Each week I look back through my baseball card collection for a deep dive on beloved Bombers and past seasons.
Player: Phil Hughes
Set: 2010 Topps National Chicle
Card #: 184
Since launching his YouTube channel four months ago, Phil Hughes has become a baseball card-opening demi-god, amassing a following of 22,000+. When you open a $26,000 briefcase of baseball cards, you’re bound to turn some heads. It was only appropriate that I pull a Phil Hughes from the ol’ collection this week and look back at his time in pinstripes.
One of my favorite parts about Topps is their deep bench of curated designs that they recycle in fresh and dynamic ways. Topps’ Heritage and Archives sets are popular annual offerings, but the company also resurrects non-baseball sets to awesome effect. For their 2018 Throwback Thursday set Topps ran out old designs from 1989 New Kids on the Block, 1954-55 Topps Hockey, 1991 American Gladiators, and 1978 Jaws 2, among many others. 2010 National Chicle is another new spin on an old design.
National Chicle was a gum company out of Cambridge, Mass., that came out with the first football gum cards in 1935. Its distinct Art Deco design and pioneering history continue to make it a sought after set for football card collectors. Topps set out to mimic the style and commissioned 330 paintings of modern and past players. The design, though an interesting concept, fell short in execution. Topps used numerous artists, leading to the lack of a cohesive feel. While some Yankees like Granderson (#110), Mantle (#242), and Ruth (#255) fair well, Pettitte (#32) looks like the product of a promising 11-year-old artist.
But what makes this set truly strange are the short prints on which past stars are reimagined in modern uniforms. Johnny Mize (#289), and Mantle (#293) receive an updated look to odd effect. But Lou Gehrig (#279) is absolutely defiled with an objectively awful card. Add “seeing a soul patch on the Iron Horse” to the list of things I never want to see again. They took the Yankees’ ultimate symbol of class and grace and fitted him out for a Nickleback concert. How dare you, sir!
Phil Hughes’ card might be my favorite Yankee offering in the set. The bold stripes in the background and amazing detail of Hughes mid-pitch give his card a clean, classic feel. Unfortunately, the uneven execution of the artwork and objectionable reimagined stars ensured that National Chicle’s rebirth lasted just one year.
Best from the Back: Roy Hobbs League
The debate surrounding the best baseball film of all time will rage forever, as it should. Bull Durham. Field of Dreams. The Sandlot. Major League. It’s an impossible choice. The Natural is one of my absolute favorites. Roy Hobbs (Redford) looked like a real ballplayer, his team was from NY and wore pinstripes, and he materialized out of thin air and started mashing homers into the lights. Plus, Yankee home runs used to be accented by the movie theme’s crescendo blaring out of the Stadium’s speakers. Hughes’ artist, Chris Felix, played in a Roy Hobbs amateur league for guys over 30. I did not know that was a thing and now it’s all I want to do with my life.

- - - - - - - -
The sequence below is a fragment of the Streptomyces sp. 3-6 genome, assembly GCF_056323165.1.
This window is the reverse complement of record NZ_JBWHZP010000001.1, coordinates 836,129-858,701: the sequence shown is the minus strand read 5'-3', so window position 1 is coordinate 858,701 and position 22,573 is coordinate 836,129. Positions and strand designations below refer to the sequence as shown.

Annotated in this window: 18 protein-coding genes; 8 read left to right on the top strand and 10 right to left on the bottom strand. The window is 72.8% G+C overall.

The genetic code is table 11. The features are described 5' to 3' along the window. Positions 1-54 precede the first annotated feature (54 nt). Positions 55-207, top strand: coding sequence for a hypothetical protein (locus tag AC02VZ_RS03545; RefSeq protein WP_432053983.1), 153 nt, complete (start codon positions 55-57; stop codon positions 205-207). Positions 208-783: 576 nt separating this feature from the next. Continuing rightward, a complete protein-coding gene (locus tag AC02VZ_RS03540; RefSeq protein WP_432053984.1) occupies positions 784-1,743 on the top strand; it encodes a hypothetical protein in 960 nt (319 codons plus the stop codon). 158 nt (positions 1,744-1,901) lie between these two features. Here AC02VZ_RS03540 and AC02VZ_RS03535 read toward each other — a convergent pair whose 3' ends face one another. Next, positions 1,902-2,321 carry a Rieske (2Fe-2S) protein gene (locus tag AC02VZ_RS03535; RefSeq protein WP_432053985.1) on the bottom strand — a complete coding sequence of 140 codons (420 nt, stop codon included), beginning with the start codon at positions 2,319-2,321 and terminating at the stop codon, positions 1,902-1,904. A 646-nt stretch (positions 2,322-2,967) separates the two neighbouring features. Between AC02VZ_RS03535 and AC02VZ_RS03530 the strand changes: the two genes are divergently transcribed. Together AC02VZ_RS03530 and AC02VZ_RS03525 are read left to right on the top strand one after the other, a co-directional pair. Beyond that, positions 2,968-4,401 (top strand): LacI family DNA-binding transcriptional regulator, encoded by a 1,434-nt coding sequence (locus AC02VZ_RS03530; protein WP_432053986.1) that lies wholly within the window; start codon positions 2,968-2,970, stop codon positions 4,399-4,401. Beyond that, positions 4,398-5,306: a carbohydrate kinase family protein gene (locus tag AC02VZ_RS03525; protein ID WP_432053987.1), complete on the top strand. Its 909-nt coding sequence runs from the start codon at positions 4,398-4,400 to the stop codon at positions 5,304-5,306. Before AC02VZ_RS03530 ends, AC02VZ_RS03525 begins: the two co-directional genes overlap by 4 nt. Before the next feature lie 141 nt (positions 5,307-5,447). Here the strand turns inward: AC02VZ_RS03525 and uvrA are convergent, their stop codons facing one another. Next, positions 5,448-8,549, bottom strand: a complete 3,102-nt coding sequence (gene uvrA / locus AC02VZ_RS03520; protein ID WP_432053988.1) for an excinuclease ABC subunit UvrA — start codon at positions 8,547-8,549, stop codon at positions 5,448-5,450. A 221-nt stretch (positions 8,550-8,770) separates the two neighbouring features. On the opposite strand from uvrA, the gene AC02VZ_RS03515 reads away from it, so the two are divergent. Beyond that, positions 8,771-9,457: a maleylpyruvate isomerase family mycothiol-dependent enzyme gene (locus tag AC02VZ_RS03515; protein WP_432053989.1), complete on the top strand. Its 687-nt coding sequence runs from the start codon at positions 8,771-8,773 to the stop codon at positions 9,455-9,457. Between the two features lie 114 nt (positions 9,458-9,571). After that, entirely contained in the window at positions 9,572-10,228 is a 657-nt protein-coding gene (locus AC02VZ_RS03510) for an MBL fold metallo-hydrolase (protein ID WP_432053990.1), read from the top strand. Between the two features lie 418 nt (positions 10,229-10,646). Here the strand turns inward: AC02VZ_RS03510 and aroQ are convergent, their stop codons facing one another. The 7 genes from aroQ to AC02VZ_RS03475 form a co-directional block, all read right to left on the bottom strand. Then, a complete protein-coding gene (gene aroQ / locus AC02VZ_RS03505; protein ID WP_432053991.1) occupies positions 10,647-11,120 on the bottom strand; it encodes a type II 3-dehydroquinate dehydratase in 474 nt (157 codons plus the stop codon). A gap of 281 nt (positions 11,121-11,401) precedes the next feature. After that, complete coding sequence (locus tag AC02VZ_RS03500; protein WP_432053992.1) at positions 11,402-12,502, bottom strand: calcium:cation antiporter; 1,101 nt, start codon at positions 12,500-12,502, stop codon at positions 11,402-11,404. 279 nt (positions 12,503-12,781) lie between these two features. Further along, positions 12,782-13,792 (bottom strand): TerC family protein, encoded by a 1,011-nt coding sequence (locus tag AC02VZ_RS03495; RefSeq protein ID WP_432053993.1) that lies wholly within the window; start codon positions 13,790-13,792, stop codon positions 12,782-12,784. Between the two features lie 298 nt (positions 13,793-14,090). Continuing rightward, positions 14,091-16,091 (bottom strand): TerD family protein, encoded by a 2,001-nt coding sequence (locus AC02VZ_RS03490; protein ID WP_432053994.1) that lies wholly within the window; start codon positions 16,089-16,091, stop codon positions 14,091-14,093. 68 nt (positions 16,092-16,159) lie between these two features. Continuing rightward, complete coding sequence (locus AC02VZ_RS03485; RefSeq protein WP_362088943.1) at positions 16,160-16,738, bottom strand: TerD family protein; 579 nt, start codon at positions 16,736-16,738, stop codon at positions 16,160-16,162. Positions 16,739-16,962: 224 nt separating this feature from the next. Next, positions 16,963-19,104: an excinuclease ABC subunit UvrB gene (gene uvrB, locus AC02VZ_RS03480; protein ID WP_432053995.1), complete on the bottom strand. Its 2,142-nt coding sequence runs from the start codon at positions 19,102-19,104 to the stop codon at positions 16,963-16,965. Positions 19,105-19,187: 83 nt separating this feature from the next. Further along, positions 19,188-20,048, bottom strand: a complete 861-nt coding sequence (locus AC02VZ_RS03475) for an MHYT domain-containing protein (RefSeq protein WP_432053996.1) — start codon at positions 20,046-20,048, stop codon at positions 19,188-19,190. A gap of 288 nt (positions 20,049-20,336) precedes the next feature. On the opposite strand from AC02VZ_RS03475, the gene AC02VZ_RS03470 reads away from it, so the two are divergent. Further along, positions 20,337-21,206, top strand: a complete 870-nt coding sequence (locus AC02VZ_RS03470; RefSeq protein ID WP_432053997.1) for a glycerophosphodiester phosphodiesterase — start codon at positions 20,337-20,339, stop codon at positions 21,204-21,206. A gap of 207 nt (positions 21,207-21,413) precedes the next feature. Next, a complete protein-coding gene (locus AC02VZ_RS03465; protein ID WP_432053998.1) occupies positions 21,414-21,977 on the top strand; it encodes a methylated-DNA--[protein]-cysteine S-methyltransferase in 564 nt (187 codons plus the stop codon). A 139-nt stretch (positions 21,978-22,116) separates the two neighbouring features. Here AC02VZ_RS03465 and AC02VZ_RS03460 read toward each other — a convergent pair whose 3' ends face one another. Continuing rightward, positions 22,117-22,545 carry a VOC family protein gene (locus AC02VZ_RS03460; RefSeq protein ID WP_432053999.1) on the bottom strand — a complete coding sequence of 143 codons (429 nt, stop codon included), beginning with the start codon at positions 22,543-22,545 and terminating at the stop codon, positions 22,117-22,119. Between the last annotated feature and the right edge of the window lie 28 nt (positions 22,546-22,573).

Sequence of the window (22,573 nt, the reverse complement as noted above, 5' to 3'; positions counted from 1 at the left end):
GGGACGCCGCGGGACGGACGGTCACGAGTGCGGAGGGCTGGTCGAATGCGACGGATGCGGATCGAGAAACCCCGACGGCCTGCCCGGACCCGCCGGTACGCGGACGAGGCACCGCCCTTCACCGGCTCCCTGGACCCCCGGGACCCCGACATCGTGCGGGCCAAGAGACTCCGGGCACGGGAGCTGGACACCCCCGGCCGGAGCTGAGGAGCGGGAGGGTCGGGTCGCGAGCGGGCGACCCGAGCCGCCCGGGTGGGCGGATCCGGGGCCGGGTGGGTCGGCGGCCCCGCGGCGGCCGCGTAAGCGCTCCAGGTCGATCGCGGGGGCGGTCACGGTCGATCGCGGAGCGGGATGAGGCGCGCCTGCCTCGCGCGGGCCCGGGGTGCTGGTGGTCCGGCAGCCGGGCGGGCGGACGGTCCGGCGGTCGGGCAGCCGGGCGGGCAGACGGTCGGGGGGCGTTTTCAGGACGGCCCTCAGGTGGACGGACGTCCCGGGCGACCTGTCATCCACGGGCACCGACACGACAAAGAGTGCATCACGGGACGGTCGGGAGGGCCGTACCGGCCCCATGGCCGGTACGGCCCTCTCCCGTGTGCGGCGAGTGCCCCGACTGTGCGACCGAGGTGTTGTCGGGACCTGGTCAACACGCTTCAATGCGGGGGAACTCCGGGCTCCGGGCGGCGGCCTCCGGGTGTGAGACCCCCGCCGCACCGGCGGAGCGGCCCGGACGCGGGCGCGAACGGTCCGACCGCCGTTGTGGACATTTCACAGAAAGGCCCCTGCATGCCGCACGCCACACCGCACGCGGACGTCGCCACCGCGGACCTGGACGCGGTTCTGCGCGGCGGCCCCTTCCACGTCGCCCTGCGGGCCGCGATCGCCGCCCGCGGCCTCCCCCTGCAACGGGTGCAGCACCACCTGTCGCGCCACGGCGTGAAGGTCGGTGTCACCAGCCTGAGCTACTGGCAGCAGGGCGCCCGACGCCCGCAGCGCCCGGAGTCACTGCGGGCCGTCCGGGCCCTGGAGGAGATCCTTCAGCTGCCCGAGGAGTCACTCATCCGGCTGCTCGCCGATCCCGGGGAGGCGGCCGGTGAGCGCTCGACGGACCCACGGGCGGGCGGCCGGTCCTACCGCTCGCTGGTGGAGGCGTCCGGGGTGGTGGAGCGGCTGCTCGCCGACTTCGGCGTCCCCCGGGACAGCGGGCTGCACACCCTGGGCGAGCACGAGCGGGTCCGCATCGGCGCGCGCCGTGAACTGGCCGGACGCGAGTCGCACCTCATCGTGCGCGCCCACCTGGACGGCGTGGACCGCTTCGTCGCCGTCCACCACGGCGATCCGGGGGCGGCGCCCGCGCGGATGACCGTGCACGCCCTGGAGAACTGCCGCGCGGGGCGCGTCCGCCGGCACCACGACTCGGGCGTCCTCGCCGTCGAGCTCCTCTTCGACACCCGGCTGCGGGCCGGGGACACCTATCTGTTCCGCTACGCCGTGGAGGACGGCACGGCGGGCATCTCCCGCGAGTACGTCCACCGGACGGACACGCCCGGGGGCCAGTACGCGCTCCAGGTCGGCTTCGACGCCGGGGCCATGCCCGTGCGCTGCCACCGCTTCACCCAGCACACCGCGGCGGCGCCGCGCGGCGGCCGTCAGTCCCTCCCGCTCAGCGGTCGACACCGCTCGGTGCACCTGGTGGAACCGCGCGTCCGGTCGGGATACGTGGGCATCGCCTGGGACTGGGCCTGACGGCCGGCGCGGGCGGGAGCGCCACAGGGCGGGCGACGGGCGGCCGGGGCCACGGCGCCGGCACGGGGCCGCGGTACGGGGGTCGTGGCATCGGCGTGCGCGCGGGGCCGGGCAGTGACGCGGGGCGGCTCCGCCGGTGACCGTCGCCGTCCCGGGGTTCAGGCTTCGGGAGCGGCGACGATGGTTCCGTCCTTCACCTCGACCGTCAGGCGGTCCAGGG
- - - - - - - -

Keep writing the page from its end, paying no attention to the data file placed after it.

Hughes in 2010
In ’09 Hughes moved to the pen after Chien-Ming Wang came off the DL. Several injuries among the relieving corps moved Hughes into the setup role for Mariano. He performed well, helping the Yankees to the AL East title and eventually the World Series. In ’10 he moved back into the rotation as the fifth starter and had his best season in pinstripes, earning his only All-Star appearance while winning 18 games (4th best in the AL).
He won his first five decisions before losing to the Mets, then won his next five decisions. On April 21 he carried a no-no into the 8th vs. Oakland. In his first postseason start in game 3 of the ALDS, he shut out Minnesota over seven innings to earn the win and help the Yanks sweep the Twins. He did not fare as well in the ALCS, losing twice to Texas as the Yanks dropped the series in six.
Hughes played three more seasons in the Bronx but couldn’t continue his 2010 magic, largely due to repeated stints on the DL. He left for Minnesota in 2014 and wrapped up his career in San Diego in 2018.
In raw (ungraded) condition, this card falls in the $1.00 to $1.75 range in recent eBay sales. There are no recent sales for a graded version.
Notable Yankees in 2010 Topps National Chicle
#11 – CC Sabathia
#14 – Mariano Rivera
#32 – Andy Pettitte
#36 Derek Jeter
#42 – Robinson Cano
#52 – Nick Swisher
#64 – Alex Rodriguez
#72 – Jorge Posada
#107 – Mark Teixeira
#110 – Curtis Granderson
#184 – Phil Hughes
Bonus Hobby Knowledge: Acetate
Acetate cards are printed on transparent or translucent plastic. They began appearing in the late 1990s as card companies sought to differentiate their offerings with unique products. Topps’ Tek sets from 1998-2000 and the Skybox/Fleer E-X sets were some of the most popular from that era. In 2014, Topps revisited the acetate card with High Tek, a set they’ve put out each year since. Topps has continued to expand its acetate stable with Clearly Authentic autographed sets that utilize old Topps designs to striking effect.